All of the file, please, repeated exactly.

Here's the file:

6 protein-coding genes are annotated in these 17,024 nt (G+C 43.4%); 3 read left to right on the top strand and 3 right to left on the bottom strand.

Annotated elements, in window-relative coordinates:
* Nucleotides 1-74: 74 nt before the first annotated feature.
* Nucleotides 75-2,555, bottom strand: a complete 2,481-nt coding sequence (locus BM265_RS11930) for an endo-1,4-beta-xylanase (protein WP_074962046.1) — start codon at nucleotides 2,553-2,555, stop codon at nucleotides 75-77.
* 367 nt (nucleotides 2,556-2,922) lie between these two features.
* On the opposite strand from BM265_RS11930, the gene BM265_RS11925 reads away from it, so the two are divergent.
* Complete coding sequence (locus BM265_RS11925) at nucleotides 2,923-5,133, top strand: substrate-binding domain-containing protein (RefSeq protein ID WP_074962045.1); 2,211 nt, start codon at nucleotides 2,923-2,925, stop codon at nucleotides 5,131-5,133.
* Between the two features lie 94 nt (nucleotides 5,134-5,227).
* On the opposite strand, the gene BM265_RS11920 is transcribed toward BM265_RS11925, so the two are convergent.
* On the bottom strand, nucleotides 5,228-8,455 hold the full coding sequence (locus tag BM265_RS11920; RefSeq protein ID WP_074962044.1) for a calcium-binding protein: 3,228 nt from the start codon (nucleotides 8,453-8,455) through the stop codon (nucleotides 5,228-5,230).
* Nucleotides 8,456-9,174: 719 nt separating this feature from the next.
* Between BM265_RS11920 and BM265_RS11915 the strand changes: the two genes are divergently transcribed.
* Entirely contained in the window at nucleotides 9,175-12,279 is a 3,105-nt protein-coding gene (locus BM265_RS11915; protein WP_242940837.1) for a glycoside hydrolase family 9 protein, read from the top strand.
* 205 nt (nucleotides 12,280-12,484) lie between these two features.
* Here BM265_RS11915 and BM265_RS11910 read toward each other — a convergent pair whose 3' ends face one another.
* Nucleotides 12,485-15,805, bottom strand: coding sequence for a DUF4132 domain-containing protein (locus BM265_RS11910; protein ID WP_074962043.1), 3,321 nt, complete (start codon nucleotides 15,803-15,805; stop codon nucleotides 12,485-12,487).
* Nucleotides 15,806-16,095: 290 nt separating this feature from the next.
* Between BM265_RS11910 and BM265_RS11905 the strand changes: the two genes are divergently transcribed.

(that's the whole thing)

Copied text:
6 protein-coding genes are annotated in these 17,024 nt (G+C 43.4%); 3 read left to right on the top strand and 3 right to left on the bottom strand.

Annotated elements, in window-relative coordinates:
* Nucleotides 1-74: 74 nt before the first annotated feature.
* Nucleotides 75-2,555, bottom strand: a complete 2,481-nt coding sequence (locus BM265_RS11930) for an endo-1,4-beta-xylanase (protein WP_074962046.1) — start codon at nucleotides 2,553-2,555, stop codon at nucleotides 75-77.
* 367 nt (nucleotides 2,556-2,922) lie between these two features.
* On the opposite strand from BM265_RS11930, the gene BM265_RS11925 reads away from it, so the two are divergent.
* Complete coding sequence (locus BM265_RS11925) at nucleotides 2,923-5,133, top strand: substrate-binding domain-containing protein (RefSeq protein ID WP_074962045.1); 2,211 nt, start codon at nucleotides 2,923-2,925, stop codon at nucleotides 5,131-5,133.
* Between the two features lie 94 nt (nucleotides 5,134-5,227).
* On the opposite strand, the gene BM265_RS11920 is transcribed toward BM265_RS11925, so the two are convergent.
* On the bottom strand, nucleotides 5,228-8,455 hold the full coding sequence (locus tag BM265_RS11920; RefSeq protein ID WP_074962044.1) for a calcium-binding protein: 3,228 nt from the start codon (nucleotides 8,453-8,455) through the stop codon (nucleotides 5,228-5,230).
* Nucleotides 8,456-9,174: 719 nt separating this feature from the next.
* Between BM265_RS11920 and BM265_RS11915 the strand changes: the two genes are divergently transcribed.
* Entirely contained in the window at nucleotides 9,175-12,279 is a 3,105-nt protein-coding gene (locus BM265_RS11915; protein WP_242940837.1) for a glycoside hydrolase family 9 protein, read from the top strand.
* 205 nt (nucleotides 12,280-12,484) lie between these two features.
* Here BM265_RS11915 and BM265_RS11910 read toward each other — a convergent pair whose 3' ends face one another.
* Nucleotides 12,485-15,805, bottom strand: coding sequence for a DUF4132 domain-containing protein (locus BM265_RS11910; protein ID WP_074962043.1), 3,321 nt, complete (start codon nucleotides 15,803-15,805; stop codon nucleotides 12,485-12,487).
* Nucleotides 15,806-16,095: 290 nt separating this feature from the next.
* Between BM265_RS11910 and BM265_RS11905 the strand changes: the two genes are divergently transcribed.